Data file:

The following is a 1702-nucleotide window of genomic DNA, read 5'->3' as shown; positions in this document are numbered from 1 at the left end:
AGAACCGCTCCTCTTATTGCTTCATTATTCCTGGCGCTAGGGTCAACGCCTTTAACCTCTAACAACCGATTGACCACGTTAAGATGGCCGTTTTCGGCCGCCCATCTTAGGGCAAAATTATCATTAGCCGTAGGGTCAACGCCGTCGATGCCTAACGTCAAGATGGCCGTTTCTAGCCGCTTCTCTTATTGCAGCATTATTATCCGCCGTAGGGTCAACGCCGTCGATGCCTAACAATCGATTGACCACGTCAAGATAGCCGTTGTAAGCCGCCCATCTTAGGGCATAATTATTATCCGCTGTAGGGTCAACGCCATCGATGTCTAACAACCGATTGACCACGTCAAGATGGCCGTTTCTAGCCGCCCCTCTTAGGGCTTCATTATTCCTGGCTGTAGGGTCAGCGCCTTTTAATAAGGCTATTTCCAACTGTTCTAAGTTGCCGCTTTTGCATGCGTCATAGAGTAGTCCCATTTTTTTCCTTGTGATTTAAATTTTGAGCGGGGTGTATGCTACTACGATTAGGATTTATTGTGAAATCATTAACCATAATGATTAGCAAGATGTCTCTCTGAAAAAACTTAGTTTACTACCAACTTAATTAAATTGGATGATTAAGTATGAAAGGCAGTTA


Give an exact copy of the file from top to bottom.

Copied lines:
The following is a 1702-nucleotide window of genomic DNA, read 5'->3' as shown; positions in this document are numbered from 1 at the left end:
AGAACCGCTCCTCTTATTGCTTCATTATTCCTGGCGCTAGGGTCAACGCCTTTAACCTCTAACAACCGATTGACCACGTTAAGATGGCCGTTTTCGGCCGCCCATCTTAGGGCAAAATTATCATTAGCCGTAGGGTCAACGCCGTCGATGCCTAACGTCAAGATGGCCGTTTCTAGCCGCTTCTCTTATTGCAGCATTATTATCCGCCGTAGGGTCAACGCCGTCGATGCCTAACAATCGATTGACCACGTCAAGATAGCCGTTGTAAGCCGCCCATCTTAGGGCATAATTATTATCCGCTGTAGGGTCAACGCCATCGATGTCTAACAACCGATTGACCACGTCAAGATGGCCGTTTCTAGCCGCCCCTCTTAGGGCTTCATTATTCCTGGCTGTAGGGTCAGCGCCTTTTAATAAGGCTATTTCCAACTGTTCTAAGTTGCCGCTTTTGCATGCGTCATAGAGTAGTCCCATTTTTTTCCTTGTGATTTAAATTTTGAGCGGGGTGTATGCTACTACGATTAGGATTTATTGTGAAATCATTAACCATAATGATTAGCAAGATGTCTCTCTGAAAAAACTTAGTTTACTACCAACTTAATTAAATTGGATGATTAAGTATGAAAGGCAGTTA